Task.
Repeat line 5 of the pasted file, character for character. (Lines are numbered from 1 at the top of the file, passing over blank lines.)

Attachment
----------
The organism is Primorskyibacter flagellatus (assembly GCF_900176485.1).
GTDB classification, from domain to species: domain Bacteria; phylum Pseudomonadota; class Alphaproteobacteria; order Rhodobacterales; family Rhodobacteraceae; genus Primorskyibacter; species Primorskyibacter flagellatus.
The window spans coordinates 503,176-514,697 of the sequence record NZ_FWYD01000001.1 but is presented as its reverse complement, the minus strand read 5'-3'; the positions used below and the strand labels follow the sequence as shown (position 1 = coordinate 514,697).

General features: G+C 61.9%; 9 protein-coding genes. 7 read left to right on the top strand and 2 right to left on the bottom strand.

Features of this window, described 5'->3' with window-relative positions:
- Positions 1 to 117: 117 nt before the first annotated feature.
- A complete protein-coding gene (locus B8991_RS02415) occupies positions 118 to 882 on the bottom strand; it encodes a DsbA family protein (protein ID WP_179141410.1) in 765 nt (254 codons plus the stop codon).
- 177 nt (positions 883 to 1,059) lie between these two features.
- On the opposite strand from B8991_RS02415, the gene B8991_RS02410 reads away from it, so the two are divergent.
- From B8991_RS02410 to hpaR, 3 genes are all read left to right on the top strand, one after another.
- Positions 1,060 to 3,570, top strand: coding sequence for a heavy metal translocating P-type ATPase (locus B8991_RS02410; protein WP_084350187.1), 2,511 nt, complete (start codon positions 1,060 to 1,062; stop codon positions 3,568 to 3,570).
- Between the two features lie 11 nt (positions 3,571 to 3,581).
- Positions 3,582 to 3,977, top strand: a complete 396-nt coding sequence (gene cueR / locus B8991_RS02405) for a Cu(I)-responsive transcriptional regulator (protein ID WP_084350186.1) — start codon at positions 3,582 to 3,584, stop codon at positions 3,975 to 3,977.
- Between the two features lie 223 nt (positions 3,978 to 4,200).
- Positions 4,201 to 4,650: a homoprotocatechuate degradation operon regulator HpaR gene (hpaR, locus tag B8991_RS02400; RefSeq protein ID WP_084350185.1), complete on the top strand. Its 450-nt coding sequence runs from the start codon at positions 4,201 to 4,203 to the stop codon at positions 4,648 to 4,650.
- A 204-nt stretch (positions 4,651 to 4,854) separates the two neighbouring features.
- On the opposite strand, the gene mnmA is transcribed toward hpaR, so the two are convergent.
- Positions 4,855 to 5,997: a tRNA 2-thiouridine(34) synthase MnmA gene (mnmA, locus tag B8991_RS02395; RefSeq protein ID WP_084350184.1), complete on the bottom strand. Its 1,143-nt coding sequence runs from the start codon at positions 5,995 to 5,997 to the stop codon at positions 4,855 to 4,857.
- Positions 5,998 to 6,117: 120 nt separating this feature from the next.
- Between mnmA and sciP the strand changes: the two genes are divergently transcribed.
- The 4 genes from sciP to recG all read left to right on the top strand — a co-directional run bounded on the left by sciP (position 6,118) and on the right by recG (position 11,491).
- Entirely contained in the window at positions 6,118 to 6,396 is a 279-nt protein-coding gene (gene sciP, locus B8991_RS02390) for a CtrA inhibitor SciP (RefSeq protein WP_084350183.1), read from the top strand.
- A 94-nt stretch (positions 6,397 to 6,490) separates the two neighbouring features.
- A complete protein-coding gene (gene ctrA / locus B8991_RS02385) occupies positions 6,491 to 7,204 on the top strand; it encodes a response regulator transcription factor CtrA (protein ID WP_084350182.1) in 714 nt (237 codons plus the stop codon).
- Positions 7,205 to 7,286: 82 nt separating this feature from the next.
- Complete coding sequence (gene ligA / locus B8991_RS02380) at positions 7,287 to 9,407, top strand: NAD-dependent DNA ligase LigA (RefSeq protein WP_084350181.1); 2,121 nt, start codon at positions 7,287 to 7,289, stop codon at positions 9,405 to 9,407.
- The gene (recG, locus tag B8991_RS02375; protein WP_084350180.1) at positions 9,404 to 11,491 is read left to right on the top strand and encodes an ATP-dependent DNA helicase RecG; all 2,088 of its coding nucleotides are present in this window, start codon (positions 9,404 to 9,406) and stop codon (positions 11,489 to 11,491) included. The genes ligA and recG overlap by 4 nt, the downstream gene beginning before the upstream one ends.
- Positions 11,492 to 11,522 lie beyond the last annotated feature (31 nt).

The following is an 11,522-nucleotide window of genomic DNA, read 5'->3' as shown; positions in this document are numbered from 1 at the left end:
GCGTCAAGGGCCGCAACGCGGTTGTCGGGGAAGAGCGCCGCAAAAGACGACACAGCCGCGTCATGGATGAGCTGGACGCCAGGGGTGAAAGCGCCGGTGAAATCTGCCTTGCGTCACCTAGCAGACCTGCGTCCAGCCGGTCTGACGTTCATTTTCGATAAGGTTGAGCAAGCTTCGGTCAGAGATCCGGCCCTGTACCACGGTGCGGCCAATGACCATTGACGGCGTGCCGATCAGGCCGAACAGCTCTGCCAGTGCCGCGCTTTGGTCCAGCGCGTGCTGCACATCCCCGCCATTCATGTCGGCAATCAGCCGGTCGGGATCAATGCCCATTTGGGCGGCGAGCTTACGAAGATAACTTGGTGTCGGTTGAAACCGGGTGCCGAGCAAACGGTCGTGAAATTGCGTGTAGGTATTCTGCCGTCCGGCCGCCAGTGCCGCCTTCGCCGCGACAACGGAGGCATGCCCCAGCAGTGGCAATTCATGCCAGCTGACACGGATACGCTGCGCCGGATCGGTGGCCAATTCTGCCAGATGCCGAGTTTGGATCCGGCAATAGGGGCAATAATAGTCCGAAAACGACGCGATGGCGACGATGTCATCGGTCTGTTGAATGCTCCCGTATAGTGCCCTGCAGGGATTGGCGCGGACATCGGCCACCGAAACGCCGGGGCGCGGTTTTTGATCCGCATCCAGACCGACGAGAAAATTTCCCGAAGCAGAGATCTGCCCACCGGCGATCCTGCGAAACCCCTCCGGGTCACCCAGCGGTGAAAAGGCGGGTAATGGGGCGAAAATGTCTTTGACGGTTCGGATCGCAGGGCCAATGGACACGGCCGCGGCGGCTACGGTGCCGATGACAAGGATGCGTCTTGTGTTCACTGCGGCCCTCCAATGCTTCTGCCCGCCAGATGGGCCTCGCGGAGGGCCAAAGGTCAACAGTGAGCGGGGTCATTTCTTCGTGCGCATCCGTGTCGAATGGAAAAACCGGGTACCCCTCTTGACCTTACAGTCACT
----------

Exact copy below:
Features of this window, described 5'->3' with window-relative positions: